On October 27, 2016, Celanese International Corp. of Irving, Texas, Celanese Sales U.S. Ltd. of Irving, Texas, and Celanese IP Hungary Bt of Hungary (collectively, “Celanese”) filed a complaint requesting that the ITC commence an investigation pursuant to Section 337.

The complaint alleges that Suzhou Hope Technology Co., Ltd. of China, Anhui Jinhe Industrial Co., Ltd. of China, and Vitasweet Co., Ltd. of China (collectively, the “Proposed Respondents”) unlawfully import into the U.S., sell for importation, and/or sell within the U.S. after importation certain high-potency sweeteners and products containing same that infringe, or are made by a process that infringes, one or more claims of U.S. Patent No. 9,024,016 (the ’016 patent).

According to the complaint, the ’016 patent generally relates to an improved process for producing Ace-K, a high-potency sweetener often used as a sugar replacement in foods and beverages. In particular, the ’016 patent relates to a process for producing Ace-K with lower levels of acetic acid, which results in a whiter (and consequently less yellow) product.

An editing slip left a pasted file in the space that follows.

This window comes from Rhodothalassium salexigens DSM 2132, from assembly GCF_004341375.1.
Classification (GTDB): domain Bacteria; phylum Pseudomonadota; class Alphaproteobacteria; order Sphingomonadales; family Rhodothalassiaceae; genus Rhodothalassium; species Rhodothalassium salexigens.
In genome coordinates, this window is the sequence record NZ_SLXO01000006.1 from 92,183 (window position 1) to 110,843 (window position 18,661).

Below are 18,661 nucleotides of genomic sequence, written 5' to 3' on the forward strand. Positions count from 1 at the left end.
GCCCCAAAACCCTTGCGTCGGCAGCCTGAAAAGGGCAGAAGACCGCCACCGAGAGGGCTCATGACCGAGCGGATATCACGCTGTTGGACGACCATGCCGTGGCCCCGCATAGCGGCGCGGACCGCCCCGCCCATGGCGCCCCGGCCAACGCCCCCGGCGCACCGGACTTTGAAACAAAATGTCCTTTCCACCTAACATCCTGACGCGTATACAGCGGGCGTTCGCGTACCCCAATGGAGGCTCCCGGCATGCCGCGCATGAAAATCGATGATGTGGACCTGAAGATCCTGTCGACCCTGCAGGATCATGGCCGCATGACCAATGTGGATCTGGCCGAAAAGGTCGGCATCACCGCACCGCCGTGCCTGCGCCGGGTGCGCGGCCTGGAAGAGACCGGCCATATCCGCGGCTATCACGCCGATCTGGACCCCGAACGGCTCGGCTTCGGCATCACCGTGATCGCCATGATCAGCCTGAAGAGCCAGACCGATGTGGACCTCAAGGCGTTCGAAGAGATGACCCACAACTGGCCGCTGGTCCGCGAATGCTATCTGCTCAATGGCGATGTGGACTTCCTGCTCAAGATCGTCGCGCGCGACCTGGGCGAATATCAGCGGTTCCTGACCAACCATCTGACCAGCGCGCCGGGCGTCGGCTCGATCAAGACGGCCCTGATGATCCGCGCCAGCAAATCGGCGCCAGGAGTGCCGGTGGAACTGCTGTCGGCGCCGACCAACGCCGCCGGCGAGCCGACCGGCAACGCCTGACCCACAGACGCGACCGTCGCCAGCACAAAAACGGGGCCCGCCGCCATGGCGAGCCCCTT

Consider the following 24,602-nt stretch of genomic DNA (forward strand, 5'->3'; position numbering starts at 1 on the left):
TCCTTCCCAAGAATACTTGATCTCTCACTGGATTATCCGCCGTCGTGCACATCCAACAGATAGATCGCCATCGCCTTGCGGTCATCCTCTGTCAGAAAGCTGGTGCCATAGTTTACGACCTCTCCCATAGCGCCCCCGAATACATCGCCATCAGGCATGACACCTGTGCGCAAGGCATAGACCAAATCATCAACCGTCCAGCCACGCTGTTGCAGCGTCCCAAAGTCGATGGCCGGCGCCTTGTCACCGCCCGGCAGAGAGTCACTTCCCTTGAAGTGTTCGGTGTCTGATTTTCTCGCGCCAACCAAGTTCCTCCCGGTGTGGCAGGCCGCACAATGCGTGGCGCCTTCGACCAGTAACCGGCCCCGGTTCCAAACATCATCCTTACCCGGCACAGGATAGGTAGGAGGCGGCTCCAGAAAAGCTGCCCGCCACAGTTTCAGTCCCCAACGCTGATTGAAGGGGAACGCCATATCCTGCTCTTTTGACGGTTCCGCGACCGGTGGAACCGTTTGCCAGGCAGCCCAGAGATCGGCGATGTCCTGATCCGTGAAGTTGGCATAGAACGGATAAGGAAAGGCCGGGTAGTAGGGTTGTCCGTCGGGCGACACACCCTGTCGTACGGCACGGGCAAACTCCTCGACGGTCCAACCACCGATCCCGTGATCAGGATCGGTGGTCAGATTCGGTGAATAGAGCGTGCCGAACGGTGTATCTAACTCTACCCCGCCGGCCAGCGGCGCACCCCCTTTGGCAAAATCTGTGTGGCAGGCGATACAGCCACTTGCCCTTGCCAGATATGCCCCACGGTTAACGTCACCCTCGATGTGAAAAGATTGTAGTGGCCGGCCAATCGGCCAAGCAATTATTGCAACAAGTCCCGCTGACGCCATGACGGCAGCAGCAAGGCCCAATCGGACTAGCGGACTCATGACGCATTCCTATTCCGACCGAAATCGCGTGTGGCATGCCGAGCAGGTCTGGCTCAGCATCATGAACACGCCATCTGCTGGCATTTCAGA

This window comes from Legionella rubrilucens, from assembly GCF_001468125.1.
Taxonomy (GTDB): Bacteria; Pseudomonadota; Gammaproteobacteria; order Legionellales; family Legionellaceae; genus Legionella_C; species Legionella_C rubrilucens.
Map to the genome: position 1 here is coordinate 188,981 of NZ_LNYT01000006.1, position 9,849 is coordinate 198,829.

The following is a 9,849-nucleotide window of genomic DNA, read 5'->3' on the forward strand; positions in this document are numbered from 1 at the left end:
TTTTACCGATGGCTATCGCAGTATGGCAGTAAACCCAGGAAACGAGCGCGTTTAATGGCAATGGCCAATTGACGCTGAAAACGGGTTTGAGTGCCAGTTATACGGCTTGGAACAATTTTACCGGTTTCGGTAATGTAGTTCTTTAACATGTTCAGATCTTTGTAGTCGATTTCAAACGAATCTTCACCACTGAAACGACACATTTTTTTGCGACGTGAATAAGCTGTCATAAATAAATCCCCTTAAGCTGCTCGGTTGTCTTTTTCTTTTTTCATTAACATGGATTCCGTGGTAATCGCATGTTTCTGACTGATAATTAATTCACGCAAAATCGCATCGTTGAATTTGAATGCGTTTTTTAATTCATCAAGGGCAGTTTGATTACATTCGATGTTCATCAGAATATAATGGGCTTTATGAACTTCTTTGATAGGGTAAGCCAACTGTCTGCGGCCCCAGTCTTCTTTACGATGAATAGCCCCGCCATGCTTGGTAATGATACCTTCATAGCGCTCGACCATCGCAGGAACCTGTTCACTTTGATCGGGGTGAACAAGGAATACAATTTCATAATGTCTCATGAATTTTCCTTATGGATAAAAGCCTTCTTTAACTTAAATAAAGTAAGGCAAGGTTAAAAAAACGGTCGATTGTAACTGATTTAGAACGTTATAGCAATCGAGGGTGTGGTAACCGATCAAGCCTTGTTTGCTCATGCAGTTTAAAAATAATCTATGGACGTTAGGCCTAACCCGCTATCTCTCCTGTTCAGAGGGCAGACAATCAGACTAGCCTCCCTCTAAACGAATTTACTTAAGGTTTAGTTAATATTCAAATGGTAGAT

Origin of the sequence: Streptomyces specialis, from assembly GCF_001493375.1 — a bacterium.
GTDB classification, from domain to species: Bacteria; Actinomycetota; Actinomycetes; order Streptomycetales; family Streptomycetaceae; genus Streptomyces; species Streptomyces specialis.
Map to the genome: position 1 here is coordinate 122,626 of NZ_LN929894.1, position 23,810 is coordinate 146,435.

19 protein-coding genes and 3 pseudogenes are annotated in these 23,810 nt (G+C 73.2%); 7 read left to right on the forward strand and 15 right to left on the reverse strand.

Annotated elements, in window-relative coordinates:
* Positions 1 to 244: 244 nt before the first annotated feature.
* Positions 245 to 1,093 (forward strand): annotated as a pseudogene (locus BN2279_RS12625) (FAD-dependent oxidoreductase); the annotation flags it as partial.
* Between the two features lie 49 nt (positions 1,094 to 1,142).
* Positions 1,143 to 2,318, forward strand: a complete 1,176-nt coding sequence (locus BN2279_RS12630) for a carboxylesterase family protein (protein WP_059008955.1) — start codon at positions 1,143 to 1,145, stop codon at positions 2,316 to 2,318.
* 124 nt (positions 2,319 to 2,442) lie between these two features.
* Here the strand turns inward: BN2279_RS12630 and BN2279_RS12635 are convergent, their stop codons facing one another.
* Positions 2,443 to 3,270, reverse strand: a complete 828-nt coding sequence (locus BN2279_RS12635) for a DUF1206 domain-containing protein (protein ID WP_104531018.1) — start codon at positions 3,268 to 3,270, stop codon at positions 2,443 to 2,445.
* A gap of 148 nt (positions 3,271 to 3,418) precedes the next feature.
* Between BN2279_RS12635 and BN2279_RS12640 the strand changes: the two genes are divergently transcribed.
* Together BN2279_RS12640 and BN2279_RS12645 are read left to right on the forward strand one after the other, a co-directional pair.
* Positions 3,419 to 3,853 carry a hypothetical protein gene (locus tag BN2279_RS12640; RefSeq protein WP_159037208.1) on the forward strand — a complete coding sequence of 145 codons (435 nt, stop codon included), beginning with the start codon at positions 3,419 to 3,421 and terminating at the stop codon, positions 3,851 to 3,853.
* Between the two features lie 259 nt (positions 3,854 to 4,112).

In the complaint, Celanese states that the Proposed Respondents import and sell products that infringe the ’016 patent. The complaint specifically refers to Ace-K products associated with the Proposed Respondents as infringing products.

Regarding domestic industry, Celanese states that its own high-potency sweetener products are covered by claims of the ’016 patent. Celanese further states that it engages in relevant research, design, engineering, development, distribution, and technical support activities in the U.S. related to its domestic industry products. Celanese cites to a confidential declaration submitted with its complaint to support its domestic industry allegations.

With respect to potential remedy, Celanese requests that the Commission issue a permanent general exclusion order, a limited exclusion order, and permanent cease and desist orders directed at the Proposed Respondents and related entities. Celanese states that a general exclusion order is warranted because, inter alia, Ace-K is an odorless, white, crystalline powder whose source cannot be identified independent of any packaging and labeling.